Catholic Commute S02E47 Hunting for Meaning

5 Steps to Stay on Track

I’ve just returned from a series of hunting trip and have had some amazing adventures. Along the way, I’ve learned a couple lessons, and would love to share them. It’s easy to get distracted with unimportant things of life, but staying on track requires intentionality.

In this episode I get you 5 steps to stay on track while you hunt for meaning. Meaning is far more important to find than happiness and will last far longer also.

Click Continue Reading to see the show notes

S02E47 Hunting For Meaning

5 Rules to help keep us on track.

 

St Hubert

 

Saint Hubertus was born (probably in Toulouse) about the year 656. Hubert married Floribanne, who died giving birth to their son. Hubert retreated from the court, withdrew into the forested Ardennes, and gave himself up entirely to hunting. However, a great spiritual revolution was imminent. On Good Friday morning, when the faithful were crowding the churches, Hubert sallied forth to the chase. As he was pursuing a magnificent stag or hart, the animal turned and, as the pious legend narrates, he was astounded at perceiving a crucifix standing between its antlers, while he heard a voice saying: “Hubert, unless thou turnest to the Lord, and leadest an holy life, thou shalt quickly go down into hell”. Hubert dismounted, prostrated himself and said, “Lord, what wouldst Thou have me do?” He received the answer, “Go and seek Lambert, and he will instruct you.”

 

During Hubert’s religious vision, the Hirsch (German: deer) is said to have lectured Hubertus into holding animals in higher regard and having compassion for them as God’s creatures with a value in their own right. For example, the hunter ought to only shoot when a humane, clean and quick kill is assured. He ought shoot only old stags past their prime breeding years and to relinquish a much anticipated shot on a trophy to instead euthanize a sick or injured animal that might appear on the scene. Further, one ought never shoot a female with young in tow to assure the young deer have a mother to guide them to food during the winter. Such is the legacy of Hubert who still today is taught and held in high regard in the extensive and rigorous German and Austrian hunter education courses.

 

Be that as it may, Hubert set out immediately for Maastricht, for there Lambert was bishop. Saint Lambert received Hubert kindly, and became his spiritual director. Hubert now renounced all his very considerable honors, and gave up his birthright to the Aquitaine to his younger brother, Odo, whom he made guardian of his infant son, Floribert. Having distributed all his personal wealth among the poor, he studied for the priesthood, was soon ordained, and shortly afterwards became one of St. Lambert’s chief associates in the administration of his diocese. By the advice of St. Lambert, Hubert made a pilgrimage to Rome in 708, but during his absence, Lambert was assassinated by the followers of Pepin. According to the hagiographies of Hubert, this act was simultaneously revealed to the pope in a vision, together with an injunction to appoint Hubert bishop of Maastricht.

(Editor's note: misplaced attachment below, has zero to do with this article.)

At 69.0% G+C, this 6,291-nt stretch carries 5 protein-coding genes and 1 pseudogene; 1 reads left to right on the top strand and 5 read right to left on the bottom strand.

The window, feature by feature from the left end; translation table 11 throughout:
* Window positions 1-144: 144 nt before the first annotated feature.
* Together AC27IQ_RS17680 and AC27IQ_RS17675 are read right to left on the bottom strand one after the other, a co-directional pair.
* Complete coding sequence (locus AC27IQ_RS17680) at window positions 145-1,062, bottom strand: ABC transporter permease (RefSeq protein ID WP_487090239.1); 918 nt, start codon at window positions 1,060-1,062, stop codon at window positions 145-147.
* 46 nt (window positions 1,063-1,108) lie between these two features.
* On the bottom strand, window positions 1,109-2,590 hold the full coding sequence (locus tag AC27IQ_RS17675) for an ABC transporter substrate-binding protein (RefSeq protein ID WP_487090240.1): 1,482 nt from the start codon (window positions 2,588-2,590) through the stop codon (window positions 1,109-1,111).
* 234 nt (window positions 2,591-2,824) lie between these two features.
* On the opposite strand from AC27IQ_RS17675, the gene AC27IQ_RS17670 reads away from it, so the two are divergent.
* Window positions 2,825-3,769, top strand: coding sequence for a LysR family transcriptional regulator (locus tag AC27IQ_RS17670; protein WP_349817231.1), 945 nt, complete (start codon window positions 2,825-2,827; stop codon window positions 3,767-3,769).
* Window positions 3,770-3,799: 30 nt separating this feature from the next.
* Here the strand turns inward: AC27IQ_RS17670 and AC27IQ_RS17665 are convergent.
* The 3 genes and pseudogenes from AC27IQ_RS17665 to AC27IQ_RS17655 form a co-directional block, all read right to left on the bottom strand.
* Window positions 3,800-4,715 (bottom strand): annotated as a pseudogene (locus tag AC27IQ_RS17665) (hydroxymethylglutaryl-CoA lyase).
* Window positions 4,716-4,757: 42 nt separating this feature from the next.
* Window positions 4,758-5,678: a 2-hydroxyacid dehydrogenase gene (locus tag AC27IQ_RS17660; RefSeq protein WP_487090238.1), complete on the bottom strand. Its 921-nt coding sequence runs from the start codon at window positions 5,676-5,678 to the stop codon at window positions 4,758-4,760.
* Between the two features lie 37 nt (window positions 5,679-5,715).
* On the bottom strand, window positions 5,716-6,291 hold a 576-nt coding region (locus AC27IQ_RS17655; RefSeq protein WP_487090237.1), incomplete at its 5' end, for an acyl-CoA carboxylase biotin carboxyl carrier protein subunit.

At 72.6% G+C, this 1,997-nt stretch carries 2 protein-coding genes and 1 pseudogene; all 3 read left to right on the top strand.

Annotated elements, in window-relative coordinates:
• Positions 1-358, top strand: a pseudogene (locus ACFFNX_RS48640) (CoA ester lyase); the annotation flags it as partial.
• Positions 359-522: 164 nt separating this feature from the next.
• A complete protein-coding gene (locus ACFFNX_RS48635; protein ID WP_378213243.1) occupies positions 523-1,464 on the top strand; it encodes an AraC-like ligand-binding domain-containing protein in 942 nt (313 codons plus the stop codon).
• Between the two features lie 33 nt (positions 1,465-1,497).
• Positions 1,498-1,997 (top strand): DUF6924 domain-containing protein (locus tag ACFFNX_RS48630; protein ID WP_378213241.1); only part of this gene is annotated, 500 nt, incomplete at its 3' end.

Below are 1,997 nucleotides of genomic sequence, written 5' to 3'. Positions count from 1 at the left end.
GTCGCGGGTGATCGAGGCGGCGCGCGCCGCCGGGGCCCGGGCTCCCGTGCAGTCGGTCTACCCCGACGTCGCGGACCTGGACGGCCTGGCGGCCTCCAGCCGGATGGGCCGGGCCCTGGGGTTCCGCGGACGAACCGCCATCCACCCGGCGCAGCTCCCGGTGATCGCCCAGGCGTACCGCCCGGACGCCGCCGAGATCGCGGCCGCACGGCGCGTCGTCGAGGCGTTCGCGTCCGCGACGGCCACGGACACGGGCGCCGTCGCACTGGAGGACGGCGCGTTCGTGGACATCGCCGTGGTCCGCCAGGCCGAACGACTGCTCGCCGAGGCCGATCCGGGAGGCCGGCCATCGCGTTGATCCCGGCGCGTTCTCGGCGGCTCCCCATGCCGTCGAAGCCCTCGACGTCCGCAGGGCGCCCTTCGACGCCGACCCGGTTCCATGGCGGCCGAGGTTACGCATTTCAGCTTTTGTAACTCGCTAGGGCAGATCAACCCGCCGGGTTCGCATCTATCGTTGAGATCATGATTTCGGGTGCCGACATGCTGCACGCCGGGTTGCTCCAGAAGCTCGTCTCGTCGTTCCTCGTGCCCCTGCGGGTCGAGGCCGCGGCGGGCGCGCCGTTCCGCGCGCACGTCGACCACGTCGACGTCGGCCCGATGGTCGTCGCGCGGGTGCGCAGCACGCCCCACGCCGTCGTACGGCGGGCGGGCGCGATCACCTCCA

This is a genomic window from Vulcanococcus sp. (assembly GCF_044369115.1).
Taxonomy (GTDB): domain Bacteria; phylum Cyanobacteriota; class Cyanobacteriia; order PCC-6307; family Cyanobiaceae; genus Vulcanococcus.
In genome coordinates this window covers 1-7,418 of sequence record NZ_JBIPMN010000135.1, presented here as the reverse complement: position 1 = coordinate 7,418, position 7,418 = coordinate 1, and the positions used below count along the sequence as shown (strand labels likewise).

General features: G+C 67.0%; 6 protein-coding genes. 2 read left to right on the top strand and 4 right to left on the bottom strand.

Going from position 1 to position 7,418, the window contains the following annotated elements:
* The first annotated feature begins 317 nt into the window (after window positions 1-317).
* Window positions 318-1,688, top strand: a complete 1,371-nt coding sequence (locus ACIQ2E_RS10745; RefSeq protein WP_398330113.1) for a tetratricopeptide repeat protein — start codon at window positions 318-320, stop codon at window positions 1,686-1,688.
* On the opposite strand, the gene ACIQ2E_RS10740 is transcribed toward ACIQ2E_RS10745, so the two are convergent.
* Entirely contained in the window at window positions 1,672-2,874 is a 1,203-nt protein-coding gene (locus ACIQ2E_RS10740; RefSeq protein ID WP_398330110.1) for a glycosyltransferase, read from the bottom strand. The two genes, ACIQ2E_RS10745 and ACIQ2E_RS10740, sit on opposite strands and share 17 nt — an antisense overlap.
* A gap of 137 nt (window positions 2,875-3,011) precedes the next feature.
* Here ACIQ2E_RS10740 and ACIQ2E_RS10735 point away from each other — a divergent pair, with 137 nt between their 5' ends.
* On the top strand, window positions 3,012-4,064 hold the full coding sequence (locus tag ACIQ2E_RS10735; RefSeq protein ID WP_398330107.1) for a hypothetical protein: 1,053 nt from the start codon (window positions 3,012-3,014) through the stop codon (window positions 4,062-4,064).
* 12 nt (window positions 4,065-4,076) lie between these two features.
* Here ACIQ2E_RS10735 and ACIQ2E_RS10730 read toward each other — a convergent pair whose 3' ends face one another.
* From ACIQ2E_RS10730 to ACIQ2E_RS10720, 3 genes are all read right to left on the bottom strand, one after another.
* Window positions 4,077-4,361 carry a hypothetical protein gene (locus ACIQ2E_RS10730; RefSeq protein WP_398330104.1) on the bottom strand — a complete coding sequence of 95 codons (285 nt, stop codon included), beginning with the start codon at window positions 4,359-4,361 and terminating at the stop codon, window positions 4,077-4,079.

He distributed his episcopal revenues among the poor, was diligent in fasting and prayer, and became famous for his eloquence in the pulpit.

 

Hubertus died peacefully in a place called Fura, located 30 miles from Liège, 30 May 727 or 728.

 

Saint Hubert was widely venerated in the Middle Ages and partly because of his noble birth several military orders were named after him: the Bavarian,[5] the Bohemian[6] and that of the Archbishop-Elector of Cologne.

 

Saint Hubert of Liège is patron of archers; dogs; forest workers; trappers; hunting; huntsmen;[4] mathematicians[12]; metal workers; and smelters.

 

Prayer:

Great St. Hubert, bless all who gather here in this natural setting, whose aim is to follow in your footsteps to be skilled and ethical hunters.

 

Grant us confidence, perseverance, patience and the accuracy to increase our proficiency in the fields, forests, swamps and marshes.

 

Implant in our hearts a love for the great social activity and harvest of nature’s bounty. In our souls instill the passion to share these precious traditions in the spirit of camaraderie. Help us remember to honor the death of the wild animal that died so we may live.

 

But above all St Hubert, we ask your help in always holding a deep sense of respect and reverence for the game we pursue. Bestow within us a spirit of generosity and humility that we may enjoy bountiful hunting. And that we pass these cherished and sacred rites to future generations, forever, Amen.

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Hunting for Meaning – 5 Steps to stay on track

 

  1. Pursue what is meaningful, not what is expedient.
  2. Let go easily of that which you have been given.
  3. Never compromise ethics and values.
  4. Enjoy the journey, not the destination.
  5. A good friend is worth than we think.

 

genesis 10:8-9  Cush became the father of Nimrod; he was the first on earth to become a mighty warrior. 9 He was a mighty hunter before the Lord; therefore it is said, “Like Nimrod a mighty hunter before the Lord.”

 

1 Chronicles 1:10: Cush became the father of Nimrod; he was the first to be a mighty one on the earth.

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